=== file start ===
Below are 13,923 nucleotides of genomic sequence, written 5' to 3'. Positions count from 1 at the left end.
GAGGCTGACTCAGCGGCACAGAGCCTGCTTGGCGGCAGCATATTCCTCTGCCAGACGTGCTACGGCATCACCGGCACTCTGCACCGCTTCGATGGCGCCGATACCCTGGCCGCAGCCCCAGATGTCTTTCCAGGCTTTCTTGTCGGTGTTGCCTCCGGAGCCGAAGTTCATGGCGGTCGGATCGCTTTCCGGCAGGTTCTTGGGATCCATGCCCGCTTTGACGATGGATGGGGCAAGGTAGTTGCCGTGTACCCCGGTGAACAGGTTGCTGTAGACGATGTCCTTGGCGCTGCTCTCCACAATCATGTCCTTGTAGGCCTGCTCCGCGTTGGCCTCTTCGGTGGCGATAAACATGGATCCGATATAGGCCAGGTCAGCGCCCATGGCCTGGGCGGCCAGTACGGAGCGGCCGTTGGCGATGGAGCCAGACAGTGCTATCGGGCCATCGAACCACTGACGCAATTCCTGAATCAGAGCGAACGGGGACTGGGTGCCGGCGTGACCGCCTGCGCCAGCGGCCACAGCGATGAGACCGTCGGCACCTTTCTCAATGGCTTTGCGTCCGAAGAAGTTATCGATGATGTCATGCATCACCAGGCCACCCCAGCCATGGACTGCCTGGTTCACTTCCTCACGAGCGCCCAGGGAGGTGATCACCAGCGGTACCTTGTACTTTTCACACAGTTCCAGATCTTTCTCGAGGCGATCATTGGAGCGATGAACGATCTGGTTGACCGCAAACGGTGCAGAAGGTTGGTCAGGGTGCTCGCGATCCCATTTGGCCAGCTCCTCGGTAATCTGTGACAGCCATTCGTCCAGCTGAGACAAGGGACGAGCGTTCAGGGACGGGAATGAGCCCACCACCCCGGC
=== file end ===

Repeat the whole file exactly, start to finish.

Below are 13,923 nucleotides of genomic sequence, written 5' to 3'. Positions count from 1 at the left end.
GAGGCTGACTCAGCGGCACAGAGCCTGCTTGGCGGCAGCATATTCCTCTGCCAGACGTGCTACGGCATCACCGGCACTCTGCACCGCTTCGATGGCGCCGATACCCTGGCCGCAGCCCCAGATGTCTTTCCAGGCTTTCTTGTCGGTGTTGCCTCCGGAGCCGAAGTTCATGGCGGTCGGATCGCTTTCCGGCAGGTTCTTGGGATCCATGCCCGCTTTGACGATGGATGGGGCAAGGTAGTTGCCGTGTACCCCGGTGAACAGGTTGCTGTAGACGATGTCCTTGGCGCTGCTCTCCACAATCATGTCCTTGTAGGCCTGCTCCGCGTTGGCCTCTTCGGTGGCGATAAACATGGATCCGATATAGGCCAGGTCAGCGCCCATGGCCTGGGCGGCCAGTACGGAGCGGCCGTTGGCGATGGAGCCAGACAGTGCTATCGGGCCATCGAACCACTGACGCAATTCCTGAATCAGAGCGAACGGGGACTGGGTGCCGGCGTGACCGCCTGCGCCAGCGGCCACAGCGATGAGACCGTCGGCACCTTTCTCAATGGCTTTGCGTCCGAAGAAGTTATCGATGATGTCATGCATCACCAGGCCACCCCAGCCATGGACTGCCTGGTTCACTTCCTCACGAGCGCCCAGGGAGGTGATCACCAGCGGTACCTTGTACTTTTCACACAGTTCCAGATCTTTCTCGAGGCGATCATTGGAGCGATGAACGATCTGGTTGACCGCAAACGGTGCAGAAGGTTGGTCAGGGTGCTCGCGATCCCATTTGGCCAGCTCCTCGGTAATCTGTGACAGCCATTCGTCCAGCTGAGACAAGGGACGAGCGTTCAGGGACGGGAATGAGCCCACCACCCCGGC